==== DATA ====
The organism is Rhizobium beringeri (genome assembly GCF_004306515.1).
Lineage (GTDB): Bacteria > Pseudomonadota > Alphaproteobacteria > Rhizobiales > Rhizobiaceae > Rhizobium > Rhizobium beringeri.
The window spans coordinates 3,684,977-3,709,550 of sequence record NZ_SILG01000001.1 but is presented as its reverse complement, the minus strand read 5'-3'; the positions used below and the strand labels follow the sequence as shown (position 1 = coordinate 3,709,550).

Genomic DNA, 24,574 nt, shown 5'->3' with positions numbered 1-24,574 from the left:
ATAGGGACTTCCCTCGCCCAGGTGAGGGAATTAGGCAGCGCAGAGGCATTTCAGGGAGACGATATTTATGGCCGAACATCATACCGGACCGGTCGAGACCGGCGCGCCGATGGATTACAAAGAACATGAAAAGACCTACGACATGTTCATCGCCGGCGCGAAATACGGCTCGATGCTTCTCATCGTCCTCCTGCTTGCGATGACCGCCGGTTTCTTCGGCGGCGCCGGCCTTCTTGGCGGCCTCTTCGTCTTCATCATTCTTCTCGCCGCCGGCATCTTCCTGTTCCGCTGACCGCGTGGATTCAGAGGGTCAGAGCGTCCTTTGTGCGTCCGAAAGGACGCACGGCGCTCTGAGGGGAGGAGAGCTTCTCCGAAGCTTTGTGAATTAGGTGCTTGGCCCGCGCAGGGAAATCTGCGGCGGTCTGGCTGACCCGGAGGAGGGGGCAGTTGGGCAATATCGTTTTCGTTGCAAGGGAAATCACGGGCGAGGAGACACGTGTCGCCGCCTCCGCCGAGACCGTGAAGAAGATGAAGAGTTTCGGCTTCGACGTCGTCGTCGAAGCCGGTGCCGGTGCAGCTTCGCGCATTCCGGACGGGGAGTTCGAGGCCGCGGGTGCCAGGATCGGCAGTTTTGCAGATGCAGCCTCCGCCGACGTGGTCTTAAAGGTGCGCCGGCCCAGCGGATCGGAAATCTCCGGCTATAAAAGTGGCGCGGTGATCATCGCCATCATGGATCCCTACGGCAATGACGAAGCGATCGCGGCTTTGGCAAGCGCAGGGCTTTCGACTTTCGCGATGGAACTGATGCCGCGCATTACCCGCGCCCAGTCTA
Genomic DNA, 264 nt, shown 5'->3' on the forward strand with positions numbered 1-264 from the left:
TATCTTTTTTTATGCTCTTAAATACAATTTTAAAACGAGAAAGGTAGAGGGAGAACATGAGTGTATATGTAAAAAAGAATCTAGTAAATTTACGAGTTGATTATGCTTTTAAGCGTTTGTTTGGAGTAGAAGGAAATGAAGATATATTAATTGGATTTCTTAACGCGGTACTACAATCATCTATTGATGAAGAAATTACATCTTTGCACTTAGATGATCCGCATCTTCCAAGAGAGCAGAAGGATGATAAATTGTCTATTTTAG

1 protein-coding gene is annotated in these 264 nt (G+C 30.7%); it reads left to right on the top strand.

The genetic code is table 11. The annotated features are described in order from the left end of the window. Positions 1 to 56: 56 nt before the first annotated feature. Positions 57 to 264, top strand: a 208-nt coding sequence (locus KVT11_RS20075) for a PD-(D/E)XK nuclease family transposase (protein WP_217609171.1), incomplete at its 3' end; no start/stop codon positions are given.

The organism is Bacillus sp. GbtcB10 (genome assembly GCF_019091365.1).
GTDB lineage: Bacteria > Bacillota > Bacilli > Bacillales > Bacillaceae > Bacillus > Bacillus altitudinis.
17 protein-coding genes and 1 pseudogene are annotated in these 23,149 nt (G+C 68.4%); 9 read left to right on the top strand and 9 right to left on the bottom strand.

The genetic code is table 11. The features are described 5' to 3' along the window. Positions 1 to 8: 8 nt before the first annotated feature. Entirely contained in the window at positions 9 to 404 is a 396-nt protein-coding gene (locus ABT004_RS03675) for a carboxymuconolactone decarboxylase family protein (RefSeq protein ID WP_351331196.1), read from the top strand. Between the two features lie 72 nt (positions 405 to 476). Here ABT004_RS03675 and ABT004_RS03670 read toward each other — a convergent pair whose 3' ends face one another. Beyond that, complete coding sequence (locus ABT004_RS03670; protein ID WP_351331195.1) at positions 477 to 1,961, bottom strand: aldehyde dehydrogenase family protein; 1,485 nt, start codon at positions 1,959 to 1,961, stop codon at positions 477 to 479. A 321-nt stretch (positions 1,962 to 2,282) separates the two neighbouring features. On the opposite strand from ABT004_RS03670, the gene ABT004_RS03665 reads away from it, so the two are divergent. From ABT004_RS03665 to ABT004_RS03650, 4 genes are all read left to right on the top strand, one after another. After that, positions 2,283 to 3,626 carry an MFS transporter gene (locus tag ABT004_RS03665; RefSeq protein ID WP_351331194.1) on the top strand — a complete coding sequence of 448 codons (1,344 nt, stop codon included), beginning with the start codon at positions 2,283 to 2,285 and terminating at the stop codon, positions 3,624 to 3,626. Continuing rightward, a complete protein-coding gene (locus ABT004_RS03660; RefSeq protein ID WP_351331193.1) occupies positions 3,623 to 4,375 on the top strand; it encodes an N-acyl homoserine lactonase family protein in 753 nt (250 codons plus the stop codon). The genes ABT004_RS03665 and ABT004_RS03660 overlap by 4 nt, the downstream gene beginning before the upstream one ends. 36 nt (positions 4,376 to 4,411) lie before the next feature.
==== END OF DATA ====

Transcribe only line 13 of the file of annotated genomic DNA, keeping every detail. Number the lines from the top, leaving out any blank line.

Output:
The genetic code is table 11. The features are described 5' to 3' along the window. Positions 1 to 8: 8 nt before the first annotated feature. Entirely contained in the window at positions 9 to 404 is a 396-nt protein-coding gene (locus ABT004_RS03675) for a carboxymuconolactone decarboxylase family protein (RefSeq protein ID WP_351331196.1), read from the top strand. Between the two features lie 72 nt (positions 405 to 476). Here ABT004_RS03675 and ABT004_RS03670 read toward each other — a convergent pair whose 3' ends face one another. Beyond that, complete coding sequence (locus ABT004_RS03670; protein ID WP_351331195.1) at positions 477 to 1,961, bottom strand: aldehyde dehydrogenase family protein; 1,485 nt, start codon at positions 1,959 to 1,961, stop codon at positions 477 to 479. A 321-nt stretch (positions 1,962 to 2,282) separates the two neighbouring features. On the opposite strand from ABT004_RS03670, the gene ABT004_RS03665 reads away from it, so the two are divergent. From ABT004_RS03665 to ABT004_RS03650, 4 genes are all read left to right on the top strand, one after another. After that, positions 2,283 to 3,626 carry an MFS transporter gene (locus tag ABT004_RS03665; RefSeq protein ID WP_351331194.1) on the top strand — a complete coding sequence of 448 codons (1,344 nt, stop codon included), beginning with the start codon at positions 2,283 to 2,285 and terminating at the stop codon, positions 3,624 to 3,626. Continuing rightward, a complete protein-coding gene (locus ABT004_RS03660; RefSeq protein ID WP_351331193.1) occupies positions 3,623 to 4,375 on the top strand; it encodes an N-acyl homoserine lactonase family protein in 753 nt (250 codons plus the stop codon). The genes ABT004_RS03665 and ABT004_RS03660 overlap by 4 nt, the downstream gene beginning before the upstream one ends. 36 nt (positions 4,376 to 4,411) lie before the next feature.